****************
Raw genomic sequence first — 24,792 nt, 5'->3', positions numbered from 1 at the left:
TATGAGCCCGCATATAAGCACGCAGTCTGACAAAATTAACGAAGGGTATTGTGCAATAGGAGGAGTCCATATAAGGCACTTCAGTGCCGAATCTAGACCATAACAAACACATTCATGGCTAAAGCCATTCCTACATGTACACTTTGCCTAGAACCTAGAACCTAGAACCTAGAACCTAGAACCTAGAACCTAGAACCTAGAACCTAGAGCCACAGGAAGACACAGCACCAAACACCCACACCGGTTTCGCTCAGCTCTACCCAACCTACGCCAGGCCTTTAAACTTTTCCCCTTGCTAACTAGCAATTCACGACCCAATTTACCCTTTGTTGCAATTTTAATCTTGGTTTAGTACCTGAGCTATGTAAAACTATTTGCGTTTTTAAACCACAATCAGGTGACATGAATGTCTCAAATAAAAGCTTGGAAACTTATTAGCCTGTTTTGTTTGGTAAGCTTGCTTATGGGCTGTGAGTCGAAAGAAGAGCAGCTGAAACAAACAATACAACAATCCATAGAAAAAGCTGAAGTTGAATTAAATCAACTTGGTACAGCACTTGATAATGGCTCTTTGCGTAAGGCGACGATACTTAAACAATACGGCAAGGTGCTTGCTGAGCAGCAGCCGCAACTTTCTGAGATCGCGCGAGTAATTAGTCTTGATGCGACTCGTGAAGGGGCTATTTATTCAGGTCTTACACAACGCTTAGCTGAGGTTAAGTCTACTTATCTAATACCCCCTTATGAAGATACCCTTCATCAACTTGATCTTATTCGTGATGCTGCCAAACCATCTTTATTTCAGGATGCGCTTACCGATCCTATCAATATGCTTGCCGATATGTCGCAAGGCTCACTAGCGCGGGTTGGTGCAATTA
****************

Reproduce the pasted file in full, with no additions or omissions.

Raw genomic sequence first — 24,792 nt, 5'->3', positions numbered from 1 at the left:
TATGAGCCCGCATATAAGCACGCAGTCTGACAAAATTAACGAAGGGTATTGTGCAATAGGAGGAGTCCATATAAGGCACTTCAGTGCCGAATCTAGACCATAACAAACACATTCATGGCTAAAGCCATTCCTACATGTACACTTTGCCTAGAACCTAGAACCTAGAACCTAGAACCTAGAACCTAGAACCTAGAACCTAGAACCTAGAGCCACAGGAAGACACAGCACCAAACACCCACACCGGTTTCGCTCAGCTCTACCCAACCTACGCCAGGCCTTTAAACTTTTCCCCTTGCTAACTAGCAATTCACGACCCAATTTACCCTTTGTTGCAATTTTAATCTTGGTTTAGTACCTGAGCTATGTAAAACTATTTGCGTTTTTAAACCACAATCAGGTGACATGAATGTCTCAAATAAAAGCTTGGAAACTTATTAGCCTGTTTTGTTTGGTAAGCTTGCTTATGGGCTGTGAGTCGAAAGAAGAGCAGCTGAAACAAACAATACAACAATCCATAGAAAAAGCTGAAGTTGAATTAAATCAACTTGGTACAGCACTTGATAATGGCTCTTTGCGTAAGGCGACGATACTTAAACAATACGGCAAGGTGCTTGCTGAGCAGCAGCCGCAACTTTCTGAGATCGCGCGAGTAATTAGTCTTGATGCGACTCGTGAAGGGGCTATTTATTCAGGTCTTACACAACGCTTAGCTGAGGTTAAGTCTACTTATCTAATACCCCCTTATGAAGATACCCTTCATCAACTTGATCTTATTCGTGATGCTGCCAAACCATCTTTATTTCAGGATGCGCTTACCGATCCTATCAATATGCTTGCCGATATGTCGCAAGGCTCACTAGCGCGGGTTGGTGCAATTA